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Sunday, 29 December 2013

Why are sukuk sales set to soar in 2014?

Debut of Islamic bonds from governments and companies seeking to cut financing costs will drive sukuk sales next year, with issuance probably rebounding to a record, HSBC Holdings Plc (HSBA) said.

Growth will be boosted as borrowers follow governments from Dubai to Malaysia, which are seeking to promote Shariah-compliant bonds and become centers for Islamic finance, said Mohammed Dawood, global head of sukuk financing at HSBC, the bank that managed the most sukuk sales in 2013. The London-based lender is also working to introduce new instruments to help the securities compete with conventional bonds, he said.

Within the six-nation GCC, which includes the two biggest Arab economies of Saudi Arabia and the United Arab Emirates, $21.1 billion of sukuk have been sold this year, about the same as in 2012, data compiled by Bloomberg show.

The average yield on the Islamic bonds sold by GCC issuers was at 3.77 percent on Tuesday, according to HSBC/NASDAQ Dubai indexes. That compares with an average yield of 4.17 percent on non-Shariah-compliant bonds for council issuers, according to the data.

Possible volatility in global interest rates caused by a cut in monetary stimulus by the US may influence the timing of new issues, although the pool of Islamic liquidity remains “very strong,” Dawood said. It may also push issuers to use local currencies such as the Malaysian ringgit or the Saudi riyal, he said.

Islamic bond sales fell 9.5 percent in 2013 to $42 billion after reaching a record $46.4 billion last year, according to data compiled by Bloomberg, in a market dominated by repeat borrowers. About $60 billion of sukuk will be sold in 2014, primarily by Malaysia and the Gulf countries, Moody’s Investors Service said in a report last month.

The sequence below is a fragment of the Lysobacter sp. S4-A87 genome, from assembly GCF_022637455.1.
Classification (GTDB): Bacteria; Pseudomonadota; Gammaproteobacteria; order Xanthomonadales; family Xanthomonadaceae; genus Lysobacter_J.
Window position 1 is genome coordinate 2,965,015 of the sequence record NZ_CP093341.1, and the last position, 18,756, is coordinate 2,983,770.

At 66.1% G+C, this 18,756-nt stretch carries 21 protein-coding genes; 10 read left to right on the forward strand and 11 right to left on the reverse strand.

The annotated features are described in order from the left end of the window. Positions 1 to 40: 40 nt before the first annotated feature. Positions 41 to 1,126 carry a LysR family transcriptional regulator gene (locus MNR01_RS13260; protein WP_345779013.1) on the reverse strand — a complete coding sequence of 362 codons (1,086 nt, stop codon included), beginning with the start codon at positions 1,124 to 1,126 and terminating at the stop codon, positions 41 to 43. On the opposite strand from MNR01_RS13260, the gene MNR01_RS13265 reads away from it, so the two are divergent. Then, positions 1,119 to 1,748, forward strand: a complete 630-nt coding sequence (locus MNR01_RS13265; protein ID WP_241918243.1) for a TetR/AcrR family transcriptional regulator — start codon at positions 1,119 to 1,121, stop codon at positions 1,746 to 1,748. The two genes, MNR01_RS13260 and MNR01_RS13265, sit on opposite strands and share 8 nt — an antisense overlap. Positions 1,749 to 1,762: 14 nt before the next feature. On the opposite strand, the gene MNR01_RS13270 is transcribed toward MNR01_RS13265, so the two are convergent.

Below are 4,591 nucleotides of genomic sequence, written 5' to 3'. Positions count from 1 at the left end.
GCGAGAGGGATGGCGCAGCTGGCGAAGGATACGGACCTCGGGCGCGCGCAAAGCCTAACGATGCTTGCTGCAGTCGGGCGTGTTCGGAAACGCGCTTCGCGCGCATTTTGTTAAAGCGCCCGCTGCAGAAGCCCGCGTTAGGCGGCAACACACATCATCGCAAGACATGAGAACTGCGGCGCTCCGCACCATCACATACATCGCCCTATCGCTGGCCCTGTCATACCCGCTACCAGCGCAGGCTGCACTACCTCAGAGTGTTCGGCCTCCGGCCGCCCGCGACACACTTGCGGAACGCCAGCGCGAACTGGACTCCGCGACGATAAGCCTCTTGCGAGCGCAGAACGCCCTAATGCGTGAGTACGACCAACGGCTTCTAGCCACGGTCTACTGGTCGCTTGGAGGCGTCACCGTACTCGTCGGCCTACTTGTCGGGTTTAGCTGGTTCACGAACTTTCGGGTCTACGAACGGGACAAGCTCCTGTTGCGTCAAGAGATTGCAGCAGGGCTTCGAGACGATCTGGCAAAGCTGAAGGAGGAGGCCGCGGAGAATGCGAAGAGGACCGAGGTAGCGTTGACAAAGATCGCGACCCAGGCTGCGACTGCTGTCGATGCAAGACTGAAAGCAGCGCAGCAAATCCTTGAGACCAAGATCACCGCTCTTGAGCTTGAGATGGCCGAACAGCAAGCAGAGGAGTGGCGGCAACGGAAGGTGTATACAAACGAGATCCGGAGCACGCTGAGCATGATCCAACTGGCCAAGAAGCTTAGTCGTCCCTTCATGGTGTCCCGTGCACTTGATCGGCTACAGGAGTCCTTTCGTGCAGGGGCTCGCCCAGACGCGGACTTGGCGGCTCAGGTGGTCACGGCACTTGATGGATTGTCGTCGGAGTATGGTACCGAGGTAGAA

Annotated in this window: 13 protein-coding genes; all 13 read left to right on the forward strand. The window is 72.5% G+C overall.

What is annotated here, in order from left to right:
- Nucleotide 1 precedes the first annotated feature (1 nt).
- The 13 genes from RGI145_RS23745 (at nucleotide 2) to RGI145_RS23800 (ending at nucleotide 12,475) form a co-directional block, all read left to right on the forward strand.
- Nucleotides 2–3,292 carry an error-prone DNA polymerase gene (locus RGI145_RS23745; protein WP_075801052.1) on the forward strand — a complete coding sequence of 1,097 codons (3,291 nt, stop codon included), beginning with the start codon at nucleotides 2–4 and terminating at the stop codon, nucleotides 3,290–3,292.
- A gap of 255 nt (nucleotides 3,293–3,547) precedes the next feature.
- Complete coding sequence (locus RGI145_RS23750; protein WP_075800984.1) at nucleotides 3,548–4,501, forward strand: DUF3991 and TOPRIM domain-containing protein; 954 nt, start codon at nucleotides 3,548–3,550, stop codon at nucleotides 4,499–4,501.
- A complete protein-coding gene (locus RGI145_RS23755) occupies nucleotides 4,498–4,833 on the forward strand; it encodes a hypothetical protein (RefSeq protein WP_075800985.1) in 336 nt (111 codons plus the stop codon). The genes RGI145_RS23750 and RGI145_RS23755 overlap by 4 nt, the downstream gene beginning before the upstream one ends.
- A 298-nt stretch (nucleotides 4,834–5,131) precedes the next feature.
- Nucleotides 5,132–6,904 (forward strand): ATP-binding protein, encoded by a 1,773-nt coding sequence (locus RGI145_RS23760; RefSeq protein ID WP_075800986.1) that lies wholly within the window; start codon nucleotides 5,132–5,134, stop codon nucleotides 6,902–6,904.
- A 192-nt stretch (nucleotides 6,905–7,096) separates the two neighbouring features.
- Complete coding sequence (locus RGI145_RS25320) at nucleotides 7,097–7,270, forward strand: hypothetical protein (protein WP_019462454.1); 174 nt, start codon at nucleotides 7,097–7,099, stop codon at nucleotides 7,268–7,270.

“In 2014, we will see a shift to new issuers,” Dawood said from Dubai. “We will see a lot more coming out of Asia and a lot more issuance from outside of the traditional markets.”

Financial centers around the world have announced plans to sell Islamic bonds as part of efforts to grab a greater share of an industry whose assets will more than double to $2.7 trillion by 2017, according to PricewaterhouseCoopers LLP. Hong Kong, the world’s fifth-largest currency-trading center, said in November it will offer a debut sukuk to spur capital markets. In October, UK Prime Minister David Cameron said the country planned to sell Islamic notes.

 “You have more debt maturities in 2014, especially in Dubai, so this will drive issuance,” Montasser Khelifi, a Dubai-based senior manager for global markets at Quantum Investment Bank Ltd., said.

Issuers in the Gulf Cooperation Council have about $32 billion of bonds and syndicated loans maturing next year, according to data compiled by Bloomberg. Among the debt is a $500-million note from Dubai due in November while Abu Dhabi’s Tourism Development & Investment Co., which is building museums in the UAE capital, has to pay a $1 billion bond in July.

Dubai, one of seven sheikhdoms that make up the United Arab Emirates, said this year it’s seeking to become the capital of the global Islamic economy.

“The announcements that we have seen from the likes of Dubai and the region have really given the product a lot more awareness, particularly among international markets,” Dawood said. “That has led to a whole series of enquiries and interest from countries, from issuers who otherwise would be not so obvious targets for sukuk issuance.”

HSBC has helped manage 110 sales this year, giving it a 17 percent share of the global sukuk market, according to data compiled by Bloomberg. Kuala Lumpur’s CIMB Group Holdings Bhd (CIMB) and Malayan Banking Bhd (MAY), which mainly deal with sales in Malaysia, the largest sukuk market, were the second- and third-biggest, respectively. HSBC was a manager of the 15.2 billion riyals ($4.06 billion) issue of Saudi Arabia’s General Authority of Civil Aviation in September in the biggest sale of such securities this year, according to data compiled by Bloomberg.